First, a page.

In July 1927, Don Giaccardo managed to purchase a old vineyard from the Benedictines; the barn was transformed into a chapel, the winery to print shop, and the farm house into improved quarters for the Society; it became a central point for training, study and spiritual formation of new members of the Society. Father Giuseppe was made superior in Rome in 1932. On 10 June 1936, the old vineyard was designated the mother-house of the Society, and Don Giaccardo its superior; he laboured at task for the next decade, which were his most active years, and the period when the house was most know for its piety, observance and community. He worked with about 500 students and seminarians in Alba, Italy during this period, and kept his community together during the privations of World War II. Celebrated Mass every Friday at the mother house of the Pauline Sisters. He carried a small edition of the epistles of Saint Paul, and consulted them frequently for wisdom in dealing with his community; falsehoods saddened him, he would lose sleep to pray for Society members who had a conflict, he saw all history as being centered on Christ, and encouraged members of the Society to use all forms of media to spread the Faith.

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Venerated

Beatified

Additional Information

Readings

For me, the Gospel is the book of humility. Blessed Giuseppe

MLA Citation

  • “Blessed Giuseppe Giaccardo“. CatholicSaints.Info. 28 January 2019. Web. 22 October 2019. <>

Blessed Giuseppe Antonio Tovini

Blessed Giuseppe Antonio ToviniMemorial

Profile

Eldest of seven children born to Moses and Rosa Malaguzzi; uncle and god-father of Blessed Mose Tovini. Studied law at the University of Padua, and worked at a firm in Lovere, Italy. Teacher and deputy director of a local college. Moved to diocese of Brescia, Italy in 1864. Mayor of Cividate Camuno, Italy from 1871 to 1874 where he worked to improve public construction. Married to Emilia Corbolani in the church of Saint Agatha in Brescia on 6 January 1875; father of ten, two of whom became nuns, and one a Jesuit. Member of the Secular Franciscans. Founded the Catholic newspaper Il Cittadino di Brescia (The City of Brescia) in 1878. President of the diocesan Committee of the Opera dei Congressi. Municipal and provincial councilor in Brescia where he worked to defend and help the poor and alienated. Founded the Saint Joseph Kindergarten and the College of Venerable A Luzzago in 1882. Founded the Banco Ambrosiano in Milan, Italy in 1888. Founded the Banca Santa Paolo in Brescia in 1888. Founded the Society for the Preservation of the Faith in Italian Schools in 1890. Founded the journal Faith and School in 1891. Help found an insurance company for Catholic teachers. Helped founded the Union Leone XIII to support the faith of students in university in Brescia, and worked support similar groups in other schools. Founded the magazine Modern Italian School in 1893. Founded the weekly journal La Voce del Popolo in 1893. Helped the Canossian sisters found a teaching college in Cividate Camuno in 1894. Supported the Catholic University Federation, and the creation of Catholic universities in Italy.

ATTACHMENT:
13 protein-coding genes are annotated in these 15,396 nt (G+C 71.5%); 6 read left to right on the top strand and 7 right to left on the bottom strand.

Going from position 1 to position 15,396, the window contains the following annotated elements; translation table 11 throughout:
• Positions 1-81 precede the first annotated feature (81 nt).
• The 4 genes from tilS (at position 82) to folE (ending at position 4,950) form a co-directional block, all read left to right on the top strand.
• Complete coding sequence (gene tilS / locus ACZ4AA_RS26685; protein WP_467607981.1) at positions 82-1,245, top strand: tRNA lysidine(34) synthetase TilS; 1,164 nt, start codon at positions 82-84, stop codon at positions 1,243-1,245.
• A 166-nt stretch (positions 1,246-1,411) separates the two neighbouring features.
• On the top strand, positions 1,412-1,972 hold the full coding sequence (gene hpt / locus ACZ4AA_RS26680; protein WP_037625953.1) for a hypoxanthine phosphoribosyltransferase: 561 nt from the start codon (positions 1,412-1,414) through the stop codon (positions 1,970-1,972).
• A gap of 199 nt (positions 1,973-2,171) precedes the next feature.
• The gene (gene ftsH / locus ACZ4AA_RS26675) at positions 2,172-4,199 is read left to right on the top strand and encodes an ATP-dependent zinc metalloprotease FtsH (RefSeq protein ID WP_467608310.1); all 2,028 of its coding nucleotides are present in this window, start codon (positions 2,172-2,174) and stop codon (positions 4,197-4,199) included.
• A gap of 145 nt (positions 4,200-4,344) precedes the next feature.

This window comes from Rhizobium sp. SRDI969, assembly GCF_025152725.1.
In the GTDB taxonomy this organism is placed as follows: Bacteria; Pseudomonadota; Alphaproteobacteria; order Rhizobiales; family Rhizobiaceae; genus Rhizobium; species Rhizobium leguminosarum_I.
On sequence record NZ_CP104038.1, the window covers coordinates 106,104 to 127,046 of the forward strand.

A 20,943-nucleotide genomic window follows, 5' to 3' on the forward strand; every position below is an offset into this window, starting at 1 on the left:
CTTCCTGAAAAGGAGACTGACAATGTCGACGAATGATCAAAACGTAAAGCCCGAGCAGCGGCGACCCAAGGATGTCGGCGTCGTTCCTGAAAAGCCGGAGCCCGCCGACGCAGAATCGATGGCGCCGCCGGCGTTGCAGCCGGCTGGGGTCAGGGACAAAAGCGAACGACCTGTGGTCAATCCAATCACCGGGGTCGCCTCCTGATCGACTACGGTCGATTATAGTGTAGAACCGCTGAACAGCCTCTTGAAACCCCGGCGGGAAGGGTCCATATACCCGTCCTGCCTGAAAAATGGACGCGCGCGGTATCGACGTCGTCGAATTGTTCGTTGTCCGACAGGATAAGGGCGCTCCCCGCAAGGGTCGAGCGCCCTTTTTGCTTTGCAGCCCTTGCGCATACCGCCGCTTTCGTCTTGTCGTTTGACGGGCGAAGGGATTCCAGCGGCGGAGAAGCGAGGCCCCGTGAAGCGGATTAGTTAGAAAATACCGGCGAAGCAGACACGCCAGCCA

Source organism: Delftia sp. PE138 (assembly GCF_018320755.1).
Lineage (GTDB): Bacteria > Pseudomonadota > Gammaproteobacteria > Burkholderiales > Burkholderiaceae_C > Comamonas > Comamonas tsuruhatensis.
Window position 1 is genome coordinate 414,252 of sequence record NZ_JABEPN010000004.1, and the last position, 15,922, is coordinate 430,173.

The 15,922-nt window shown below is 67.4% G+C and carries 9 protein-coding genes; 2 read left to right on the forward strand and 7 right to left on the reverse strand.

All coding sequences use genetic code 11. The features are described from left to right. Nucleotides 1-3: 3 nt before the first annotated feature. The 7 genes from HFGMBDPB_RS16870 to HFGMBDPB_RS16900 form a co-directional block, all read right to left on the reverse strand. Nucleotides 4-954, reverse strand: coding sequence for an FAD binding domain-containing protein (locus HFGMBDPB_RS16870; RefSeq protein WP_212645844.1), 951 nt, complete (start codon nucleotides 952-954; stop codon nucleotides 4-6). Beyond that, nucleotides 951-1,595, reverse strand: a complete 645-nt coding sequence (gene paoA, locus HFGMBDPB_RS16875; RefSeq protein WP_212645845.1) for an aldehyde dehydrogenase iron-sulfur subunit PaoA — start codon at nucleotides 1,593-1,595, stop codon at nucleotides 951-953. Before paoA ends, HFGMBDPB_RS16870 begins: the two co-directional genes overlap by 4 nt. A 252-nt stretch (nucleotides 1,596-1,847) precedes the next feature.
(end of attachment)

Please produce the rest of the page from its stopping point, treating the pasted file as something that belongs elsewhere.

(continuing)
Born

Died

Venerated

Beatified

Additional Information

MLA Citation

  • “Blessed Giuseppe Antonio Tovini“. CatholicSaints.Info. 15 June 2019. Web. 22 October 2019. <>

Blessed Stefan Grelewski

Blessed Stefan GrelewskiAlso known as

  • prisoner 10444 (Auschwitz)
  • prisoner 25581 (Dachau)

Memorial

Profile

Older brother of Blessed Kazimierz Grelewski. Studied at the Progimnazjum in Sandomierz and Lubartów in Poland. Ordained in October 1921 as a priest in the archdiocese of Radom, Poland. Graduated with a doctorate in canon law in Strasbourg, France in 1924. General secretary of the Christian Workers Union in Radom in 1925. Writer, journalist, and translated works from French and German to Polish. Founded the magazine Catholic Truth in 1930. Worked with the people of Catholic Action and the Association of Polish Intelligence. Helped organize the first diocesan Eucharistic Congress in Radom in 1933. Prefect of a boy‘s elementary school from 1928 through 1931; prefect of the Jan Kochanowski state boy‘s grammar school from 1932 until the outbreak of World War II in 1939. During the Nazi occupation of Poland, he covertly continued teaching religion. Arrested with his brother on 24 January 1941 as part of the Nazi persecutions, he was deported, imprisoned and tortured in the concentration camps of Auschwitz and then Dachau. Martyr.

Born

Died

Venerated

Beatified

Additional Information

MLA Citation

  • “Blessed Stefan Grelewski“. CatholicSaints.Info. 31 October 2017. Web. 22 October 2019. <>

Blessed Ludwik Bartosik

Blessed Ludwik BartosikAlso known as

Memorial

Profile